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Timothy D. Naegele v. Deanna J. Albers et al

February 21, 2012

TIMOTHY D. NAEGELE, PLAINTIFF,
v.
DEANNA J. ALBERS ET AL., DEFENDANTS.



The opinion of the court was delivered by: Ricardo M. Urbina United States District Judge

Re Document No.: 102

MEMORANDUM OPINION DENYING THE PLAINTIFF'S MOTION FOR A TEMPORARY RESTRAINING ORDER

I. INTRODUCTION

This matter comes before the court on the plaintiff's motion for a temporary restraining order. The plaintiff is an attorney who contends that the defendants, his former clients, failed to pay him for certain legal services. The defendants maintain that they were overcharged and should not be required to pay for the plaintiff's services. After this fee dispute arose, the defendants sought resolution of this matter via arbitration in California. The plaintiff now moves for a temporary restraining order, asking this court to issue an injunction that would stay any proceedings in the Los Angeles County Superior Court that relate to the arbitration. Because the plaintiff has not demonstrated a substantial likelihood of success on the merits or an irreparable injury, the court denies his motion.

II. FACTUAL & PROCEDURAL BACKGROUND

A. Statutory Framework

This case involves a fee dispute arising out of an attorney-client relationship that originated in California. See generally Am. Compl. California's Mandatory Fee Arbitration Act, CAL. BUS. & PROF. CODE §§ 6200 et seq., provides the relevant statutory framework for resolving attorney-client fee disputes that originate in California. See Meis & Waite v. Parr, 654 F. Supp. 867, 868 (N.D. Cal. 1987). Specifically, if there is an attorney-client fee dispute, the client has a statutory right to arbitrate the matter. CAL. BUS. & PROF. CODE §§ 6200(b), 6200(c), 6201. If the client chooses to arbitrate, the attorney must join the arbitration proceedings. Id.; see also Meis and Waite, 654 F. Supp. at 686. The result of this arbitration is normally non-binding. Schatz v. Allen Matkins Leck Gamble & Mallory LLP, 198 F.3d 1109, 1118 (Cal. 2009). Accordingly, a party who disagrees with the result reached by the arbitration panel may initiate a lawsuit to challenge the arbitrators' decision. Id. One important exception applies, however; if one of the parties willfully fails to appear at the arbitration hearing, that party cannot later challenge the result in a separate lawsuit. CAL. PROF. & BUS. CODE § 6204(a).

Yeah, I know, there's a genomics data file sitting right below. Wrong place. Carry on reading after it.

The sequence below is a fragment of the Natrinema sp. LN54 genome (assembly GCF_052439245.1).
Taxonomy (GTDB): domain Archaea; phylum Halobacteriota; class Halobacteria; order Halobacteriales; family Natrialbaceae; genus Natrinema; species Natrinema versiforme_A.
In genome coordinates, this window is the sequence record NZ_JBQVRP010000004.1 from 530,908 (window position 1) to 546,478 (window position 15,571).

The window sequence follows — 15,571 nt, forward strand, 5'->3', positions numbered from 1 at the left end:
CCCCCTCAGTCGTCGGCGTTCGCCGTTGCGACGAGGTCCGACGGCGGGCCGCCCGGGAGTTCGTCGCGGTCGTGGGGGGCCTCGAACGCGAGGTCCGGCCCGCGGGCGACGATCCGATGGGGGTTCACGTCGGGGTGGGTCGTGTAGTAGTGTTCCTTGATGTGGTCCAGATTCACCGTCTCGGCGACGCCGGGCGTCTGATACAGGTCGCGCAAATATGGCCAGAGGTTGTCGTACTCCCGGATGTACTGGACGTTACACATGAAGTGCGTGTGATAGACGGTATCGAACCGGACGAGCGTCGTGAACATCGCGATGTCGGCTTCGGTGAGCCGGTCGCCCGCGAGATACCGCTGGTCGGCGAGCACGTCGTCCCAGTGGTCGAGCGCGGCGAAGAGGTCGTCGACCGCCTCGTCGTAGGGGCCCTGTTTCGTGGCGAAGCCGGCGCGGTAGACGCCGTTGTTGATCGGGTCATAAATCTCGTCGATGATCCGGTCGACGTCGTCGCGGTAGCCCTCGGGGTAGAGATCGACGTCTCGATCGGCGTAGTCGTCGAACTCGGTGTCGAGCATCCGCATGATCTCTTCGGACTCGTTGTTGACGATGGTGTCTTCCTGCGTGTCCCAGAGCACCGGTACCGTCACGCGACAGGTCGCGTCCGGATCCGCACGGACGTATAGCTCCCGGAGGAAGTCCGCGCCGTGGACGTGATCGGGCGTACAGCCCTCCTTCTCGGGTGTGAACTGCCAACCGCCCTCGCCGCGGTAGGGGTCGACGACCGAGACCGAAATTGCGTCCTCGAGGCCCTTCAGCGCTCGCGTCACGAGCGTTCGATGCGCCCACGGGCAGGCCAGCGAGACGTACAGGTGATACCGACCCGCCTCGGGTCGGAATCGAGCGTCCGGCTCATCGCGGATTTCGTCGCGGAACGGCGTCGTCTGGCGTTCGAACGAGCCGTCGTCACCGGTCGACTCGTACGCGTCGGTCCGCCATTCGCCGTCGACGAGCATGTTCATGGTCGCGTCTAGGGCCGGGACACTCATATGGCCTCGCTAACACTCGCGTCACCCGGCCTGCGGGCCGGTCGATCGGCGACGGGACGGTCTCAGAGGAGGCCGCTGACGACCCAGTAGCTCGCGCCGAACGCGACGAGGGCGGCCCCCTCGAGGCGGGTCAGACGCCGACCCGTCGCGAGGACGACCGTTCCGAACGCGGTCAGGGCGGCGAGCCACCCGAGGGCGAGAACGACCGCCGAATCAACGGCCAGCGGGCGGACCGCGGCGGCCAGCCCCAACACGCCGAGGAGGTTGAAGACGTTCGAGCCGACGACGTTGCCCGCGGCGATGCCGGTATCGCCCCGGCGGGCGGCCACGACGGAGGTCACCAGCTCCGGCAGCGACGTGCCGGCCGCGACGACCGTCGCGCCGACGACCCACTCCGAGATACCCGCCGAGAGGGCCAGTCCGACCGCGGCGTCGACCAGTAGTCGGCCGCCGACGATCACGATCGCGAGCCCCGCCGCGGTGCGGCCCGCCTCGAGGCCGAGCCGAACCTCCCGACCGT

B. Factual & Procedural History

The plaintiff, Timothy D. Naegele, is an attorney who practices in California and Washington, D.C. Am. Compl. ¶ 4. The defendants, Deanna Albers and Raymond Albers II, are two of the plaintiff's former clients. Id. ¶¶ 4-6. After a dispute over legal fees arose between the parties, the plaintiff brought suit in this court. Id. ¶¶ 11-48. At the same time, the defendants elected to initiate arbitration hearings under California's Mandatory Fee Arbitration Act, and a hearing before a panel of arbitrators subsequently took place in Los Angeles, California. Defs.' Opp'n to Pl.'s Mot. at 2.*fn1

The plaintiff did not appear at the arbitration panel. Id. Shortly thereafter, the panel ruled against him. Pl.'s Opp'n to Defs.' Mot. to Dismiss, Ex. B, Arbitration Award Opinion ("Arbitration Award") at 1. The panel ruled that the plaintiff was not entitled to recover any fees from the defendants and that the plaintiff had repeatedly pursued meritless litigation at a needlessly great cost. Id. at 7-8. The panel thus concluded that the plaintiff owed the defendants $735,481.32 for legal fees. Id.

In February 2012, the plaintiff filed a motion for a temporary restraining order. See generally Pl.'s Mot. The plaintiff's motion seeks an injunction that would stay any proceedings in the Los Angeles County Superior Court that relate to the arbitration. Id. With that motion now ripe for adjudication, the court turns to the relevant legal standards and the parties' arguments.

III. ANALYSIS

A. Legal Standard for a Temporary Restraining Order

This court may issue interim injunctive relief only when the movant demonstrates "[1] that he is likely to succeed on the merits, [2] that he is likely to suffer irreparable harm in the absence of preliminary relief, [3] that the balance of equities tips in his favor, and [4] that an injunction is in the public interest." Winter v. Natural Res. Def. Council, Inc., 129 S. Ct. 365, 374 (2008) (citing Munaf v. Geren, 128 S. Ct. 2207, 2218-19 (2008)). It is particularly important for the movant to demonstrate a likelihood of success on the merits. Cf. Benten v. Kessler, 505 U.S. 1084, 1085 (1992) (per curiam). Indeed, absent a "substantial indication" of likely success on the merits, "there would be no justification for the court's ...


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